Plastic has increasingly become the storage and packaging material of choice, and its use has risen exponentially since it first become commonplace during the 1950s. Indeed, the wide adoption of plastic has contributed to an improvement in public health, allowed cars to become lighter and more fuel-efficient, and played a critical role in emergencies with the distribution of goods including potable water. But while the plastic industry says it is committed to recycling, and more companies are finding innovative ways to use recycled plastic, the stubborn fact is that municipalities still struggle with the huge streams of plastic waste.
But despite these challenges, the American Chemistry Council (ACC) insists via a sponsored report that plastic has an environmental impact far smaller than alternative materials.
Trucost, a United Kingdom-based consultancy that describes itself as an expert in “natural capital dependency,” said it completed a full overview and life cycle assessment (LCA) that reached several significant conclusions. Among these findings were:
- The cost of using plastic to package consumer goods and food had an overall environmental impact almost four times less than materials such glass, tin, aluminum and paper.
- Plastic materials’ manufacturing and transport account for the greatest environmental costs, which could be reduced with the use of more clean energy, better packaging designs and more efficient transportation fleets.
- The capture of plastic waste before it reaches the world’s oceans could cut the costs of income by $2.1 billion.
- Increasing the recycling of plastic materials to 55 percent (currently those rates are in the signal percentage digits) and slashing landfill disposal to a rate of 10 percent could reduce their environmental costs by almost $8 billion.
- Plastic’s environmental advantages are not uniform across all sectors. While they have a greater benefit in the manufacturing of large goods such as furniture and automobiles, those benefits decrease as they are used in industries such as consumer electronics, food and beverages and household goods. Toy manufactures, according to this study, generate the least environmental benefit out of all sectors this study evaluated.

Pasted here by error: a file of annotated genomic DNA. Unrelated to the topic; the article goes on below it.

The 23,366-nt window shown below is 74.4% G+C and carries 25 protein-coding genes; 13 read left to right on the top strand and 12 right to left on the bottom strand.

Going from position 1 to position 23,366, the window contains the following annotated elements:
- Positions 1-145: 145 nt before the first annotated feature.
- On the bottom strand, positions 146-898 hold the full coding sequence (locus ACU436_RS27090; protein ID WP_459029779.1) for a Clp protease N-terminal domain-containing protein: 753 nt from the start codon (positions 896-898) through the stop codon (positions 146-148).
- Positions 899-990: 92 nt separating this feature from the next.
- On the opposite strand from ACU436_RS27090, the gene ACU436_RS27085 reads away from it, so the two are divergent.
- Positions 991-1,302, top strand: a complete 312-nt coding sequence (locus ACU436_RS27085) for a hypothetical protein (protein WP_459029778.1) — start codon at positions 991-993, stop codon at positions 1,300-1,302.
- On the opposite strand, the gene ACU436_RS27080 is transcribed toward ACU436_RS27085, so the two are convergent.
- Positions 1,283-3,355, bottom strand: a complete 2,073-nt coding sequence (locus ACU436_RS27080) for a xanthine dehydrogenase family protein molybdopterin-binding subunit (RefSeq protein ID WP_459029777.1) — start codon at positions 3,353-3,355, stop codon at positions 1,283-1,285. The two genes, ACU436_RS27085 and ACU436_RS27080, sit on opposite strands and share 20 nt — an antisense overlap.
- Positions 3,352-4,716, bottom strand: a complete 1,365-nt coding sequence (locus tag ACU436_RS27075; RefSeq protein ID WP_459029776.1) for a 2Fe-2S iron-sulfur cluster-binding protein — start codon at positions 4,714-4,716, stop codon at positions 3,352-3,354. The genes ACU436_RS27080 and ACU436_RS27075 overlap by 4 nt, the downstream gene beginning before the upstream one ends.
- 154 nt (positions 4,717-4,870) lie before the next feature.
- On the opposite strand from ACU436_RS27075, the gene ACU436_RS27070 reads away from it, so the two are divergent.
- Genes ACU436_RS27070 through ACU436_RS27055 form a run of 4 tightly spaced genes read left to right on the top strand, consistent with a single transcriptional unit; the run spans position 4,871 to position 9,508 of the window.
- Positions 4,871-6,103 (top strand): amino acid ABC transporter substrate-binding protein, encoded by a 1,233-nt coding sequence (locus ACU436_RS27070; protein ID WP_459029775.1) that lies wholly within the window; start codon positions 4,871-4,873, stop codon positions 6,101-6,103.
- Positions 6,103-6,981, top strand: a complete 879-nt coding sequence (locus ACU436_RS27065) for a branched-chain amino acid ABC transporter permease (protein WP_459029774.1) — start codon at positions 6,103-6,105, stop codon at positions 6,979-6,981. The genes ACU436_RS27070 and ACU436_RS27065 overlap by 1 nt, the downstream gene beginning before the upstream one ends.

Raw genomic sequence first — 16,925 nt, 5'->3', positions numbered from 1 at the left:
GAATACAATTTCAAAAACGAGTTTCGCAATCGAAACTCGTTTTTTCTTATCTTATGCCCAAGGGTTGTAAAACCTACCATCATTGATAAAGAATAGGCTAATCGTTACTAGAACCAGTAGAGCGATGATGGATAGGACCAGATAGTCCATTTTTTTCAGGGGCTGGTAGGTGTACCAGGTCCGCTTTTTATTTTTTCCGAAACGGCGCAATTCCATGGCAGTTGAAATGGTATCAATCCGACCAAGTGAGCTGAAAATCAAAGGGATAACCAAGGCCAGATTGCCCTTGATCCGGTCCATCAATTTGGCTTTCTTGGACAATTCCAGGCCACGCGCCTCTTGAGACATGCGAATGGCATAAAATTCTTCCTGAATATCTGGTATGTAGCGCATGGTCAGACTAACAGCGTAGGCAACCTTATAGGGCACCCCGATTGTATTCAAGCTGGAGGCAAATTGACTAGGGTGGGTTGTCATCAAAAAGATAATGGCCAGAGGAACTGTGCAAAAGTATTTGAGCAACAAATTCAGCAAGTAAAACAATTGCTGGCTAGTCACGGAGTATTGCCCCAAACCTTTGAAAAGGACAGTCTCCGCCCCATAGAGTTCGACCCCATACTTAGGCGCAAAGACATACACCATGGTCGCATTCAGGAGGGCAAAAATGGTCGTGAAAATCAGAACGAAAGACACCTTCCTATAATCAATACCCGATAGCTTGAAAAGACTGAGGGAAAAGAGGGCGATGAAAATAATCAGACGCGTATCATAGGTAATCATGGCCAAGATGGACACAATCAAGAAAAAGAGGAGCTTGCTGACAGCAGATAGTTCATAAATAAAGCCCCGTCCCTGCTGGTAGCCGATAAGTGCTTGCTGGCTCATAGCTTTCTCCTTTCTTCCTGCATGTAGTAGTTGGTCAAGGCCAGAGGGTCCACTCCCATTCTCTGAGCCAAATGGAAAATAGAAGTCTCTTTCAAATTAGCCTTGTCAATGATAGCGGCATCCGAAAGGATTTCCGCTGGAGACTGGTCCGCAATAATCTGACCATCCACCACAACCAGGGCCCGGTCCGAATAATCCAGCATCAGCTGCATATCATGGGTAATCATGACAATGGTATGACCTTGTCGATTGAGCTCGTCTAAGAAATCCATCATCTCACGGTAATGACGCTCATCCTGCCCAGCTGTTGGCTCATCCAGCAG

Finally, the Trucost study argues that despite the downsides of plastic, its environmental costs, especially in the case of more sustainably manufactured plastic, has a far small impact than competing materials. Due largely to production, transportation and disposal costs, the environmental costs of these alternative materials soars to $533 billion. The study, in contrast, claims that all plastic carries an environmental price tag less than half that figure: $237 billion.
But what the study dismisses is the strain plastic has imposed on municipalities tasked with the collection, recycling and disposal of this material. Trucost’s researchers suggest that improved municipal waste collection processes, especially in developing countries, could have a huge role in mitigating plastic’s environmental impact.
Furthermore, the study does not mention extended producer responsibility (EPR) once. And why would it? Advocates for ERP say the burden of collecting, disposal and finding ways to recycle these products should be on the companies that manufacture them instead of on local governments. But food and CPG companies are not having it and instead focus on zero-waste efforts within their supply chains and operations. The two-year slump in oil prices has also hit the recycling industry hard, as there is little incentive to recycle plastic when manufacturing it from virgin material is a far cheaper and easier option.
Furthermore, while one can crunch the numbers and find that plastic may use less energy than other materials such as aluminum, such materials are recycled at much higher rates, with less garbage going to ever-shrinking landfill space here in the U.S. and abroad. The fact is, while only paper products and organic waste take up more landfill space than plastic, the industry infers that consumers and cities, not the industry, should find ways to reduce the streams of plastic finding their way into garbage dumps.
Finally, while the study is based on a methodology that incorporates natural capital valuation techniques, it deserves closer scrutiny when one considers who reviewed the study before its final publication. While one reviewer was from a LCA consultancy, the rest were either from the ACC or the plastic industry. No one from a municipal agency tasked with waste collection, or any environmental group, reviewed the study or its methodology.
The Trucost/ACC study is right in admonishing plastic manufacturers to incorporate natural capital accounting in order to gain a stronger grasp about their products’ environmental impact. But the industry could also be more proactive and work with cities and towns in developing waste diversion solutions in order to cope with society’s affinity for plastic. Whether the industry invests in more recycling programs, works with local governments to implement recycling fees or educates consumers of plastic’s impacts, the industry’s trade groups need to show more substance and progress than rely on slick public relations campaigns.
Image credit: Dave Goodman